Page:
In 1989, the Nova Scotia government designated Joggins a protected site under its Special Places Protection Act. In 1996, CREDA, and later, the Joggins Fossil Institute, united local residents, scientists, and all 3 levels of government to work towards the goal of having the famous Joggins Fossil Cliffs named a UNESCO World Heritage Site. The Institute's UNESCO submission also has a community development component — a new 1200 m2 (13000 sq. ft.), environmentally-friendly interpretative and research centre.
World Heritage Sites are cultural or natural properties recognized and protected because of their outstanding value to humanity. Inscription on the World Heritage List will ensure that the Joggins Fossil Cliffs earth science interests are properly recognized both in their own right and because of their important role within the region’s history and culture.
In January, 2007, the Joggins case was presented to UNESCO. To support their bid, the Joggins team was required to compile an extensive, multi-volume dossier for review on UNESCO's behalf by the IUCN (World Conservation Union) and their independent experts.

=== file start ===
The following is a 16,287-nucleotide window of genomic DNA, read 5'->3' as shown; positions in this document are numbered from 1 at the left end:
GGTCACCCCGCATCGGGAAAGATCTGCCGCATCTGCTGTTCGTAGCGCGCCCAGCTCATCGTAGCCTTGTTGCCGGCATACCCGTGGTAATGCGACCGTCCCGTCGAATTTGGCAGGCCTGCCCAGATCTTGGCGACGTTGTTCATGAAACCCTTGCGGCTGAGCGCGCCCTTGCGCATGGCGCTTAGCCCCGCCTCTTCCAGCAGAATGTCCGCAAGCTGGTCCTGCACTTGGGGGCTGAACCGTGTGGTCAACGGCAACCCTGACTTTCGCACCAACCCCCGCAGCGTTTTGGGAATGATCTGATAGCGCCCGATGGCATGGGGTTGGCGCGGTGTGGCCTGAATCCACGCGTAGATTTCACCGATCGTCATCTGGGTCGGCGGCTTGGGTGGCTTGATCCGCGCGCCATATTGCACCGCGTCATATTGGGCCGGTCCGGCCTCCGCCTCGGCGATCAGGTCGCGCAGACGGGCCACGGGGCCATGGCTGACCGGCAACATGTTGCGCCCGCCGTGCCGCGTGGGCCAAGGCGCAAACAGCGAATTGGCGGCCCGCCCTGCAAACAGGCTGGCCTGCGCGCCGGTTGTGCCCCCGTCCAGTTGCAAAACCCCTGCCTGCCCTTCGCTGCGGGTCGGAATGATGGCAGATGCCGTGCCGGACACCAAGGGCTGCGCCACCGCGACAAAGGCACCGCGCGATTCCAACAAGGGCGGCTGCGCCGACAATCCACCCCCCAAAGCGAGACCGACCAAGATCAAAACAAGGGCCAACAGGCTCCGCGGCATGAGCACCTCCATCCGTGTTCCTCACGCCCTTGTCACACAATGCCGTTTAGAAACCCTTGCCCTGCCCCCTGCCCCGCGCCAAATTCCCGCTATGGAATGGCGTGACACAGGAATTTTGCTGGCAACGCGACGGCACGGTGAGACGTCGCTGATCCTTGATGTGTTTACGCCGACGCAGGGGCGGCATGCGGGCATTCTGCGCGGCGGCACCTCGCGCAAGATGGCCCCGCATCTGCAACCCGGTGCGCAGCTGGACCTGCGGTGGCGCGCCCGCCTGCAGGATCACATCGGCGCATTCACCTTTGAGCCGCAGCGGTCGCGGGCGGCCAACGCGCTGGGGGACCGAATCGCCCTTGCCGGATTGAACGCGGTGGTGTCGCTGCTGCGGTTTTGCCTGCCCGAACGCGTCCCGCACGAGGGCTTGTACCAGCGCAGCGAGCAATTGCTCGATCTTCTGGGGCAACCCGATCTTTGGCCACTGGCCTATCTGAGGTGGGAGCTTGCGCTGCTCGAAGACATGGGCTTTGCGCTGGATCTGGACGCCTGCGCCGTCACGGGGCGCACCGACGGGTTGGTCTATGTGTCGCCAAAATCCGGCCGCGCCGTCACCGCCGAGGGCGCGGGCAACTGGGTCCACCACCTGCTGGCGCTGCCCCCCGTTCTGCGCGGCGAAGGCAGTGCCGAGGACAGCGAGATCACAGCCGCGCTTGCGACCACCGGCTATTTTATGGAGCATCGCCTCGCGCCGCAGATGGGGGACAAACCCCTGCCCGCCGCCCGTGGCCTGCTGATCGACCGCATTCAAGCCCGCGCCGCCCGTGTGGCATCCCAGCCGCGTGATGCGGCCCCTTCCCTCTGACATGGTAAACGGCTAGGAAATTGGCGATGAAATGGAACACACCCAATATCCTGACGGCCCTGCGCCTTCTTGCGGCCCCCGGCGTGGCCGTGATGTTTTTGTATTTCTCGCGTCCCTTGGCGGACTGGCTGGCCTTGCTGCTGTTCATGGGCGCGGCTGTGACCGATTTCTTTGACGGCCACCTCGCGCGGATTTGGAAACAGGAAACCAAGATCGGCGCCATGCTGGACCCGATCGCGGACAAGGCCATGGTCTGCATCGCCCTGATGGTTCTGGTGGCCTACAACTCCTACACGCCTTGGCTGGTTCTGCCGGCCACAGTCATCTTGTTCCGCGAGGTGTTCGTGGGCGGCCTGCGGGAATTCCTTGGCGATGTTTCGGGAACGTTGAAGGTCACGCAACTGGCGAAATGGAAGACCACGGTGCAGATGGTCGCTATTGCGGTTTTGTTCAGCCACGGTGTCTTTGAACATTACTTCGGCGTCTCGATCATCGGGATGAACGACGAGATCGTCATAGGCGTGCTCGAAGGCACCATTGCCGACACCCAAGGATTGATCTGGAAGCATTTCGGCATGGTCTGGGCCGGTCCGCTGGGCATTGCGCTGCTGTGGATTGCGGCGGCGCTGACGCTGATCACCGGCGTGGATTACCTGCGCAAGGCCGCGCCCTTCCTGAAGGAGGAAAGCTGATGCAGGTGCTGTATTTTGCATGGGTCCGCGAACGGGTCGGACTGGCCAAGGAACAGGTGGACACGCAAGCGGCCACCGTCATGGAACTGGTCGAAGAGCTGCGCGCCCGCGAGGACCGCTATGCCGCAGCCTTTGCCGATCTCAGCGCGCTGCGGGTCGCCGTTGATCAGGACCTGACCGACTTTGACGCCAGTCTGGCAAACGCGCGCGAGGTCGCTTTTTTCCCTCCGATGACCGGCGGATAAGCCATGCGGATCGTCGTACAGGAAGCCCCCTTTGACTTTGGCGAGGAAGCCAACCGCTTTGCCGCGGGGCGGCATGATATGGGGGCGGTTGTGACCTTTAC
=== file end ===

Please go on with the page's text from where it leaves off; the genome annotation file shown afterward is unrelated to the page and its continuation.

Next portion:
As part of an 18-month investigation, the Joggins Fossil Institute hosted the IUCN Field Mission in October, 2007, where representatives of IUCN, a UNESCO Advisory Body, visited and evaluated the nominated property.
Inscription of the property
The decision of the World Heritage Committee was announced on July 7th, 2008.
The members of the committee agreed unanimously that the Joggins Fossil Cliffs should be inscribed onto the list.
The nomination of the Cliffs was described as the “most complete” nomination ever received by the World Heritage Committee and that it should be used as an example for properties submitting nominations in the future.
The Joggins Fossil Institute must now provide reports to the UNESCO World Heritage Committee on the management and conservation of the site on a regular basis.